Our covenants on Dewees Island specify that we only garden with native plants, and over 90% of the island is still in its natural state. Two of our most abundant native plants showed up in this article in Audubon Magazine about creating re-fueling spots for winter birds. Berries provide both fat and antioxidants to help birds survive:
These lilliputians (Chickadees) lose heat quickly because their surface area is large for their mass; they weigh about as much as a dozen paperclips (a third of an ounce) but stretch 5.5 inches long. Meeting that challenge means ramping up the number of hours they devote to feeding and seeking out foods rich in antioxidants and fats.
The two berry plants they recommended for our area, Yaupon Holly and beautyberry, are both abundant on the island. Yaupon Holly, Ilex vomitoria, was used as a purge by Native Americans and is found all over the island.
A specimen tree at the landings building is marked, so you use that as an ID guide. The bright red berries are a common winter sight here, and we have seen a large variety of birds feeding on them, including Carolina chickadees. The other plant they mentioned is American Beautyberry, Callicarpa americana, which can be found all along the road paths on the island, especially along the north end towards Capers Inlet. I’ve harvested berries and scattered them in the yard, but my hunch is that the seeds need to pass through a bird before they are viable enough to grow. One of the most valuable sources they mention for berries in the north is Northern Bayberry, Morella [Myrica] pensylvanica, a relative of our Wax Myrtle, Myrica cerifera. Apparently the berries on that plant are rich in fat, which helps songbirds maintain body heat in winter.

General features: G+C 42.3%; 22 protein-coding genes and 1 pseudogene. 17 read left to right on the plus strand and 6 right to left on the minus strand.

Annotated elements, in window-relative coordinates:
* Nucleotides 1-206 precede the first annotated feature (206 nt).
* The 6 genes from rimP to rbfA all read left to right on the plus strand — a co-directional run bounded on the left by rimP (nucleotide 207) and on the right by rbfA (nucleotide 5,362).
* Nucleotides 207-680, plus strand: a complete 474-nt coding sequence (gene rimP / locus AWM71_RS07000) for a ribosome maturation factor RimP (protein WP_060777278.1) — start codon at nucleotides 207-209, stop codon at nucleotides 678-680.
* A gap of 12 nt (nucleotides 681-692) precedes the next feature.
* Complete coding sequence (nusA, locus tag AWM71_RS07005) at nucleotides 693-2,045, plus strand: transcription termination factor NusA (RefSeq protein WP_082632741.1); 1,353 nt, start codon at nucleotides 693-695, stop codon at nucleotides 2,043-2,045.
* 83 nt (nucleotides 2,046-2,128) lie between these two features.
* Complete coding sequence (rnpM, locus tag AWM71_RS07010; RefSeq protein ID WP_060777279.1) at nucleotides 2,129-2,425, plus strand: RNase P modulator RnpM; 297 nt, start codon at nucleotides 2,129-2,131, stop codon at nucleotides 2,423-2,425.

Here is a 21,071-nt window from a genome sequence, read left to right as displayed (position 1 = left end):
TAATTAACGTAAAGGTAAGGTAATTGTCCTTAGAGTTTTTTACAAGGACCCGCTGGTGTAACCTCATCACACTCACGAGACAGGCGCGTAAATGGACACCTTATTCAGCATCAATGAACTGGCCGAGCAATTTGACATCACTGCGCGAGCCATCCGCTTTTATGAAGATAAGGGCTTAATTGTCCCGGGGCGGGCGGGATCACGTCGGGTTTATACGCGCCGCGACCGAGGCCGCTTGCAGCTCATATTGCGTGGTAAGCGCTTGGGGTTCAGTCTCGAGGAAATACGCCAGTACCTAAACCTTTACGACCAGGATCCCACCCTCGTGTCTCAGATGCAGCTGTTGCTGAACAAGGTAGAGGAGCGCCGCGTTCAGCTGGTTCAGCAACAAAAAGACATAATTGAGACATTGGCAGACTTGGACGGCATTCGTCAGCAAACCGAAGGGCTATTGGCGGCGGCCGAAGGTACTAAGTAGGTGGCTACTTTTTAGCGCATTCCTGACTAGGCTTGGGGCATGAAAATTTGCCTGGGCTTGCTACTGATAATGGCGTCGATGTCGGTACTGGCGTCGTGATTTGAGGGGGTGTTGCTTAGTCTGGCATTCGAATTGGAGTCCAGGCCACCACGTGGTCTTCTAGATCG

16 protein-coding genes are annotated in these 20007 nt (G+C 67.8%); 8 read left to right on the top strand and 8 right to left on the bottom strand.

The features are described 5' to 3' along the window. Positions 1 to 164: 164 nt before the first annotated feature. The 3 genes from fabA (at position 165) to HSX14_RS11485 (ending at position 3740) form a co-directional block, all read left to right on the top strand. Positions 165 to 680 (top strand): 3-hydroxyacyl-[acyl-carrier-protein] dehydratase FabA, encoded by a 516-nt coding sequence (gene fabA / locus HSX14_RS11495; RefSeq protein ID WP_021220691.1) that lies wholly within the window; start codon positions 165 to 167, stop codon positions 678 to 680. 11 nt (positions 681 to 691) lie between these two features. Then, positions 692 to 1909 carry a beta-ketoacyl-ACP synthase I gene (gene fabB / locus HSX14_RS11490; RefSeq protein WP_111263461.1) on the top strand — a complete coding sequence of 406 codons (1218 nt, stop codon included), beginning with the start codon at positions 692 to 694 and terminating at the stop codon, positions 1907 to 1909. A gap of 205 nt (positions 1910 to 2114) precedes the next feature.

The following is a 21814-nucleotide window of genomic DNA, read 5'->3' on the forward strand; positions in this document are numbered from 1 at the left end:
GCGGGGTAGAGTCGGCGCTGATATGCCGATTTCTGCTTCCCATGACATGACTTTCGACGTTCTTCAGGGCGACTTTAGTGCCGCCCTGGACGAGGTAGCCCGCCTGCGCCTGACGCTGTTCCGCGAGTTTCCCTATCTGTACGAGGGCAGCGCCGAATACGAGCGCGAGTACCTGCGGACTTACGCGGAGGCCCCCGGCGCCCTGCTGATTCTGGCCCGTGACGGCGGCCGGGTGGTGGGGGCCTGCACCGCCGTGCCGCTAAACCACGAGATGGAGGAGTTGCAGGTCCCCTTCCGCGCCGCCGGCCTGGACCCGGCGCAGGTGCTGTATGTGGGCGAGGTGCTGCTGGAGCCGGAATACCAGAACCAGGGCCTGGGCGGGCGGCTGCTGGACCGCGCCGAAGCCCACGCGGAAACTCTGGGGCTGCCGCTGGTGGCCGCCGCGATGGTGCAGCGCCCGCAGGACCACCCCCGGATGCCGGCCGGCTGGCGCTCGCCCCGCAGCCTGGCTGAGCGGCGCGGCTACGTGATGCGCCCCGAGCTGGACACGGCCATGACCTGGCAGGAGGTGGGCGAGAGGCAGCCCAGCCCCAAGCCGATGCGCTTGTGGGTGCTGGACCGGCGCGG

Both myrica species can be used to make candles, but it is a very slow way to obtain wax– you have to collect lots of berries. If you are interested in understanding more about what native plants can make your yard more friendly to birds, be sure to stop by the South Carolina Native Plant Society’s plant sale on March 15th at Charlestowne Landing.
On the island, a wide variety of birds feed on these berries, from Carolina Chickadees to Mockingbirds, to our vast flocks of Yellow-rumped Warblers. Also known as Myrtle Warblers, these tiny birds are easily recognizable by the yellow rump (aka butter butt) seen when they fly. By eating berries as well as insects, they have developed an ecological niche that allows them to winter farther north than many migrating warblers.